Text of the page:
As has been noted, the engine 31 is liquid cooled and the cooling jackets 133 and 134 for the engine were described in the portion of this specification dealing with the engine. However, it was noted that the manner in which the coolant was circulated through the engine would be described and that description will now be made by particular reference to FIGS. 18-20. The engine is provided with a combined water pump, thermostat assembly 235 which is driven by the engine in an known manner and which circulates coolant through a discharge line 236 to a heat exchanger or radiator 237. The coolant then returns to the water pump, thermostat assembly 235 through a return line 238. Coolant is delivered to the engine through a coolant supply line 239 and into the engine block through a fitting 241 with the direction of the coolant flow to the engine being identified by the reference numeral 242.
As has been previously noted, a vacuum pump is driven from the engine and this vacuum pump and the components associated with it may be best understood by reference to FIGS. 17 and 19. The vacuum pump is indicated generally by the reference numeral 235 and is driven by the drive belt 218. The vacuum 243 is generated to provide a source of vacuum for the power braking system of the vehicle inasmuch as the engine 31 does not itself provide adequate induction system vacuum for the brake booster. The air is drawn from the brake booster by the vacuum pump 243 and is discharged to the atmosphere through the oil separator 171 previously described in conjunction with the description of the engine and illustrated in FIG. 12.
As has been noted, the vacuum pump 243 is lubricated from the lubricant in the sump 165 of the transmission 118. As has been previously noted, this lubricant is drawn through the conduit 166 and is drawn by an oil pump 244 which is driven from the engine through a suitable belt or other drive (not shown). The oil pump 244 then delivers the oil to the vacuum pump 243 through a pressure line 245.
The air which is pumped from the brake booster by the vacuum pump 243 is returned through the aforenoted conduit 168 (FIG. 12) to the oil separator 171 as previously described and then discharged to the atmosphere through the outlet 188.
Two remaining accessories are driven from the drive belt 218 and these appear in certain of these figures and are provided for operating other components of the vehicle. These components appear also in FIG. 17 and comprise a power steering pump 246 and an air conditioning compressor 247.
The vehicle and specifically the engine 31 is also provided with an electric starter 248 (FIG. 19) of any type which cooperates with the flywheel 199 in a known manner for engine starting.
Finally, the electrical system also includes a alternator or generator 249 that is driven off the rear of the vacuum pump 243 from the drive belt 218 for charging the battery of the vehicle and providing other electrical power.
Lubricant Control System (FIGS. 21 and 22)
As has been noted, the control of the lubricant for the systems 135, 136 and 137 may be of any type that controls the amount of lubricant delivered by the pumps 139, 145 and 149 in response to sensed engine parameters. However, a portion of the control routine is shown in FIG. 21 and this shows the start up routine for operating the pumps 139, 145 and 149 checking them and then returning to normal control of the lubricant amount once the engine has started.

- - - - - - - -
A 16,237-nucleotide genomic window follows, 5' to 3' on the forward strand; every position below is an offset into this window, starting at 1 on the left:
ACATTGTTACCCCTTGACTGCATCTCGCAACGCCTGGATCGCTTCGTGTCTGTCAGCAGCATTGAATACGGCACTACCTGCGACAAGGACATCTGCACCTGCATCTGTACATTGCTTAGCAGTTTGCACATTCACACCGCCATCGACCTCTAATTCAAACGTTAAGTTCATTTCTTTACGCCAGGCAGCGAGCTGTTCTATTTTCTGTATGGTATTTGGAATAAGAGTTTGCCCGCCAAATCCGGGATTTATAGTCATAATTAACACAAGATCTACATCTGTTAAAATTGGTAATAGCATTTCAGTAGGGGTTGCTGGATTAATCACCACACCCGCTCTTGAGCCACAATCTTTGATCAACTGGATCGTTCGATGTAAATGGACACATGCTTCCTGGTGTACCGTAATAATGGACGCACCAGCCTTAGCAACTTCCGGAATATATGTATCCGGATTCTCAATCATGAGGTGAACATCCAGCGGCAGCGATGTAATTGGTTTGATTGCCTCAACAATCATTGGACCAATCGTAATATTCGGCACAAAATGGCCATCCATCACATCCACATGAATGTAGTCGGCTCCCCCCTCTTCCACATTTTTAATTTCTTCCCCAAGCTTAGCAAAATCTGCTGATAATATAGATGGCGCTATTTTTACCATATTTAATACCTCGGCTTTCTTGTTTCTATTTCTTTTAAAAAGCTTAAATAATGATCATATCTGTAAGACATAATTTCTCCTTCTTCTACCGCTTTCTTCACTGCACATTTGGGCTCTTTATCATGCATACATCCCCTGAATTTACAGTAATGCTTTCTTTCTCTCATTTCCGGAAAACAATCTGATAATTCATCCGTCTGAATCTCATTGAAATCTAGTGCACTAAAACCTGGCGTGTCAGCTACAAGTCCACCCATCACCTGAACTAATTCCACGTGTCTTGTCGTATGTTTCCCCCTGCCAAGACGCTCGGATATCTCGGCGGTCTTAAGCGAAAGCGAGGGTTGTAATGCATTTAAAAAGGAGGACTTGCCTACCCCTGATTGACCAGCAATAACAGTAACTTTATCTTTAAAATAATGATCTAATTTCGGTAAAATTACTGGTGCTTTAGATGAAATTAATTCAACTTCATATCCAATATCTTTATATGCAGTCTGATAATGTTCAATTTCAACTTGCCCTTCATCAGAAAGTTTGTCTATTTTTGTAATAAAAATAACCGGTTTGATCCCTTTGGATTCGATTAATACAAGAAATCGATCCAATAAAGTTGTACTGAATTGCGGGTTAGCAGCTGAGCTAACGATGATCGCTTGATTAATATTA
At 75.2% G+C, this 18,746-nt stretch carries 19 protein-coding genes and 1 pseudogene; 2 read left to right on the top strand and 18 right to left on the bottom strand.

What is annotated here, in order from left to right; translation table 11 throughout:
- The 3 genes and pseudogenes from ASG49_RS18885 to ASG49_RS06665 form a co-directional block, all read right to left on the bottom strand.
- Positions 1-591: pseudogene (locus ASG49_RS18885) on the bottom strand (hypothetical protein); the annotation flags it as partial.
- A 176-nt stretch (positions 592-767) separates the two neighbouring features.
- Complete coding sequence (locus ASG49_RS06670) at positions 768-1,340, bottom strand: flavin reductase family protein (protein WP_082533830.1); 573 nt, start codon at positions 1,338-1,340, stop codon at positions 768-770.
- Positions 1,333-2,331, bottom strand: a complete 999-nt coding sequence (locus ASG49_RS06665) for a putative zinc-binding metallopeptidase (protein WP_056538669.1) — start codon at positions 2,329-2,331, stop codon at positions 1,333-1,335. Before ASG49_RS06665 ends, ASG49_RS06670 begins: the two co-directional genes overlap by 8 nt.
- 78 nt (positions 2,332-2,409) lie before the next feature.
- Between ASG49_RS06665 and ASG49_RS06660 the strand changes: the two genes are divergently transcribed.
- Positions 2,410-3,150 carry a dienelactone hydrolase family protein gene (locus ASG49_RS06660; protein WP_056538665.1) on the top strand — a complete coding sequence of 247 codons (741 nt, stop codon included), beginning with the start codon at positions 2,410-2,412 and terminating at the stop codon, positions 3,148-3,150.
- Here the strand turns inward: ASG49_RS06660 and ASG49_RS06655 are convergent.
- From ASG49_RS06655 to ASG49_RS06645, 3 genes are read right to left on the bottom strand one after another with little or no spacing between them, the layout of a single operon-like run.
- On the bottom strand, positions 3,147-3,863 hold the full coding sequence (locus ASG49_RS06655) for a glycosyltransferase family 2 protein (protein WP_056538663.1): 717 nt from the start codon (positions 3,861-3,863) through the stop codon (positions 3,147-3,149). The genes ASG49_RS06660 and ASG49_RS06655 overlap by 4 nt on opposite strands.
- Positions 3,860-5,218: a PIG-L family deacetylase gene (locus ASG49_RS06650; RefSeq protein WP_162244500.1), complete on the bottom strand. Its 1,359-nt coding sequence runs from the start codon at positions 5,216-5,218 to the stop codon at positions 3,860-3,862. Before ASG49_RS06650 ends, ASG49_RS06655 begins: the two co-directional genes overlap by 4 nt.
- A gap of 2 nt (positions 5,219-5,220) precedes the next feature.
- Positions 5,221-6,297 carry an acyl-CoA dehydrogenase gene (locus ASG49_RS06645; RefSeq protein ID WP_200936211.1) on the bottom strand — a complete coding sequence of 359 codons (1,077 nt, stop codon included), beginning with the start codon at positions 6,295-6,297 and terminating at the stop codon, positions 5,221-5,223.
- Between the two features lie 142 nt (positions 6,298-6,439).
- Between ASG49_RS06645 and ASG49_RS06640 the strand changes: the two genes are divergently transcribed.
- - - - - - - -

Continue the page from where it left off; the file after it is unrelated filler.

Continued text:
Referring to this figure, at the first step P-1 the program starts and moves to the step P-2 to determine the turning on of the main switch for operating the engine 31.
The program then moves to the step P-3 to determine if the engine has been left standing for a long time period. This is done by determining the time interval between when the engine was last shut off and when the main switch is again turned on. The reason that this check is done is that if the engine has not been running for a short period of time, then the supply of large amounts of lubricant to the engine during cranking may not be required. If the engine has not been standing for a long time, the program moves to the step P-4 so as to continue on with ordinary operation this may include operating at least the pumps 139 and 145 for a few cycles before starting as will be seen by the description of the normal operation beginning at step P-6.
If, however, at the step P-3 it has been determined that the engine has stood for a long period of time, the program moves to the step P-5 so as to immediately start the operation of the pumps 139, 145, and the pump 149, although this pump may be delayed from the other two, so as to ensure that there will be adequate lubrication before the engine is cranked.
Regardless of which of the routines of P-4 or P-5 are followed, the program then moves to the step P-6 to initiate operation of the pumps 139 and 145 which lubricate the sliding surfaces of the pistons 34 and cylinder bores 33 and also the bearing surfaces of the crankshaft 38.
The program then moves to the step P-7 to check to see that the pumps 139 and 145 are operating. This may be done by checking the pressure gauges 142 and 148 to ensure that pressure is being generated. If a pump is not out of order, the program moves to the step P-8 to display the error and warn the operator. If desired, a shutdown of the engine may be accomplished at this time so as to prevent starting until the error is rectified or the system is reset.
If, at the step P-7 it is determined that the pumps 139 and 145 are operating properly, the program moves to the step P-9 so as to permit starting of the engine.